The second most important thing is to pay attention to details and finishing. I’ve seen many almost-wonderful projects that could have been the real deal with a little more care. Take the time to pick up the stitches around an armhole and work some type of finishing, be it a rib or an I-cord or something else. Carefully plan how to use increases and decreases to shape your piece. Look at knitting technique books and choose the perfect cast-on for your project rather than using the one you first learned. This extra effort will go a long way to making your work tidier and therefore more appealing.
I think one of the hardest things to do is design and write instructions for publication. I’m usually much happier just working with my yarn and needles, and sometimes beads, to create something for someone specific or for myself without worrying about writing it all down. And that’s because I do some of my designing on the needles; if something doesn’t work out exactly right, I rip it out and try something else. So if you are going to write a pattern, be sure and keep copious notes as you knit. Write down exactly what you do as you do it and don’t rely on your memory to write the pattern once the garment is finished. I spend a lot of time crossing out and rewriting as I rip and reknit.
We have a weakness for listening to trashy television while we knit/crochet. What is your favorite thing to listen to while knitting?
Oh, I didn’t realize we were playing True Confessions here, but why not. I believe that over the years I have seen every episode of the original Law & Order series at least once. But just to make sure, I’m going through them from beginning to end on Netflix. I have recently binge-watched the entire House of Cards series (the one with Kevin Spacey), all of Breaking Bad, and in the past eight days I saw all thirteen episodes of Orange is the New Black. And of course I watched all of Downton Abbey, which I would not have characterized as trashy television until this last season. I really wish I could read books while knitting, but I’ve yet to master that skill.
Even though Lace One-Skein Wonders just came out in September of 2013, everyone is dying to know when the next One-Skein Wonder book will come out and what it will cover. Can you give us any hints?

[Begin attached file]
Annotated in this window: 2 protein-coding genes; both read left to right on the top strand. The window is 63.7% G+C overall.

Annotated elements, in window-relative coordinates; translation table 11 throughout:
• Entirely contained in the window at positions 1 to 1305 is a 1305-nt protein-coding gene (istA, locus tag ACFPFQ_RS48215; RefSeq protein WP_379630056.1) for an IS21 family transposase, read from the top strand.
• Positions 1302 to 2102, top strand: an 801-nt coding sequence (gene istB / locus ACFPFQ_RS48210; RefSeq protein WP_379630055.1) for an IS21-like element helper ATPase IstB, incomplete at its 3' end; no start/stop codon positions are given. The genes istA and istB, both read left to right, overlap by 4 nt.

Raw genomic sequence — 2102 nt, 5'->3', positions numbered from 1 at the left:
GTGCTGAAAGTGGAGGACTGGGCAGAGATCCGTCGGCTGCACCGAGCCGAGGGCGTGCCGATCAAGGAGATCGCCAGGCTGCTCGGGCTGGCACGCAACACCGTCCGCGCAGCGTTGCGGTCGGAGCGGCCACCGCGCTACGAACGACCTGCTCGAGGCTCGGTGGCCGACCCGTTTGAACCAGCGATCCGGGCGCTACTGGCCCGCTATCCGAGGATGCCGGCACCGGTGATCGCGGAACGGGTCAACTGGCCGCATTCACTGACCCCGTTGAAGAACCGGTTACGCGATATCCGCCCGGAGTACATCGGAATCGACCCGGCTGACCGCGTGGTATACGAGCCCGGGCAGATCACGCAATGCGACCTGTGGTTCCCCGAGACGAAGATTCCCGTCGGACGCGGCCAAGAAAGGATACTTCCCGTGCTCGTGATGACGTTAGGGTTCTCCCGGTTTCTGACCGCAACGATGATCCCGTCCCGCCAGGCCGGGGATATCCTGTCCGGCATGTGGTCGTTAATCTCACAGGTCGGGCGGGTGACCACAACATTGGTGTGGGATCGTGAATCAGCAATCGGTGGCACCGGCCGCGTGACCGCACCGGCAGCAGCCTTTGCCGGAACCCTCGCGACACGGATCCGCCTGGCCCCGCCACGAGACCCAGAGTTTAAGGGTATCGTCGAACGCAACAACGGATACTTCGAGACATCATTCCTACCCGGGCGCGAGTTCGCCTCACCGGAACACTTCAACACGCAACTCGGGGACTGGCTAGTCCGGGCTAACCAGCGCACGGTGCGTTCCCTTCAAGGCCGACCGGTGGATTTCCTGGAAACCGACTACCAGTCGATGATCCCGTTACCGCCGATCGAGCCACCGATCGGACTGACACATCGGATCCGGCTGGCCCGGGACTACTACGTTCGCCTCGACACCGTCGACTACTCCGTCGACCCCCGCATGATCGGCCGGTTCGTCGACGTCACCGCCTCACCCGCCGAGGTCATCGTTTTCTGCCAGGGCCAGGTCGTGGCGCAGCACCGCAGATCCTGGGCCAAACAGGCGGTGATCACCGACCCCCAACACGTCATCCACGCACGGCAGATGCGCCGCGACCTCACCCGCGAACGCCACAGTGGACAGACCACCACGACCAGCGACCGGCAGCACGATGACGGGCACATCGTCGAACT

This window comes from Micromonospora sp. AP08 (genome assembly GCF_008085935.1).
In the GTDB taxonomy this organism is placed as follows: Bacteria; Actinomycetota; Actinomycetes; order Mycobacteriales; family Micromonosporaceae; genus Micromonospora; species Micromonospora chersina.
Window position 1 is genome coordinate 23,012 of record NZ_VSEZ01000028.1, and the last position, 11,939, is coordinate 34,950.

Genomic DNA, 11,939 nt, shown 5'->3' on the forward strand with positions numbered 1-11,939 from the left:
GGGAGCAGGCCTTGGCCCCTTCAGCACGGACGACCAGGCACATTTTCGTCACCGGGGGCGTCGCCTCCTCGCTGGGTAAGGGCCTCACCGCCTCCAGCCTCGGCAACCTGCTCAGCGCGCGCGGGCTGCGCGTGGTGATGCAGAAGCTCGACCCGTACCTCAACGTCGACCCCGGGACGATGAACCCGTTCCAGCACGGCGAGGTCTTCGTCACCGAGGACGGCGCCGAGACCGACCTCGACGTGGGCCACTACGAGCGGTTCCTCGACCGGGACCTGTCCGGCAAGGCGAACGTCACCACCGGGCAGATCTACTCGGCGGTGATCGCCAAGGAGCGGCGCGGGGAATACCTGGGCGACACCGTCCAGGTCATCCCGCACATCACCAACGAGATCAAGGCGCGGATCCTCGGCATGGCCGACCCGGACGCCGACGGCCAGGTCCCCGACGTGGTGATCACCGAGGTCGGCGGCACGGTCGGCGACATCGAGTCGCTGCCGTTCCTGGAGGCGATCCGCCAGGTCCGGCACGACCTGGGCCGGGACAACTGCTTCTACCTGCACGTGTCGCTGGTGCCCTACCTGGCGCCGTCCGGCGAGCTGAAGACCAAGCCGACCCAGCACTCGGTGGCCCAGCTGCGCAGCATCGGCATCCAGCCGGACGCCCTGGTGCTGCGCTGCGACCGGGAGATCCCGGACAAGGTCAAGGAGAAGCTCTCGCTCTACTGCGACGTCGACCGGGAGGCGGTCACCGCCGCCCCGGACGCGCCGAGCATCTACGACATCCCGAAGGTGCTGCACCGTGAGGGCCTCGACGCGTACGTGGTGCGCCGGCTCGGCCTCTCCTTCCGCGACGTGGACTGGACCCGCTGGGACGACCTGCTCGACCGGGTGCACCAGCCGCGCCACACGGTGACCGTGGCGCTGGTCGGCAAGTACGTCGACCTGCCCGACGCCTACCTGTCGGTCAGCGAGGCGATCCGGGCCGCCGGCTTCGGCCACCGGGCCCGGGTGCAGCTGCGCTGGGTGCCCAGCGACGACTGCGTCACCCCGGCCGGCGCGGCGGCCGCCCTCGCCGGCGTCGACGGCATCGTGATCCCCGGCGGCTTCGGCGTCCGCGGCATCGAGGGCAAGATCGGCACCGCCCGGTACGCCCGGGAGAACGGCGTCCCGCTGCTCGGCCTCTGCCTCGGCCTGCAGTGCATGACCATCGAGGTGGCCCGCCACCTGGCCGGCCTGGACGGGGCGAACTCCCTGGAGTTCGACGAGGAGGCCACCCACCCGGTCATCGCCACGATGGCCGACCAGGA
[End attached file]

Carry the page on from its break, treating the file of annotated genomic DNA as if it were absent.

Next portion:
Little One-Skein Wonders is in the works and it will feature 101 projects for babies and kids. And perhaps one or two things for the new mom. From toys to clothing to blankets, the perfect solution to the baby shower gift dilemma will be there. I found a ball of 100% silk from Habu Textiles in my stash that had been there for several years, and it finally became the christening dress shown here that will be featured in the book. Little One-Skein Wonders will be published in October 2015. I wish we could work faster!
Do you have any other hobbies besides knitting?
I enjoy doing beadwork, but since I’ve downsized my workroom space, I don’t do so much of that. Same goes for sewing. I go through phases of loving to cook, experimenting with different cuisines. Other than that, in the good weather I ride both my bicycle and my motorcycle.
Here at Lattes and Llamas, we have a particular fondness for coffee. What’s your favorite caffeinated beverage?
Would you think less of me if I said Bailey’s Irish Cream? It has a little bit of chocolate, which has a little bit of caffeine.
Last, but certainly not least, if you could have any superpower, what would it be?
The ability to look at a garment and automatically and flawlessly write the pattern. In at least five sizes.
Thank you for joining us, Judith!
If you don’t have them already, your library won’t be complete without Judith’s books. How many times have you been given a single skein of yarn, which then sits in your stash, lonely and unused because they are always at least 50 yards less than the requirements for every pattern you’ve got? I have a fantastic collection of single skeins that were gifted to me, and Lace One-Skein Wonders gives me the opportunity to actually use them. You can expect a full review of the book in May.
If you’ve done any of the projects from the books, link to the pics in the comments so we can all ooh and ah over them together! And don’t forget to swing by Judith’s website. Until next time Caffenistas, knit fast, die warm, and stay caffeinated!
~ Megan-Anne and Jac
I think MORE of you for that.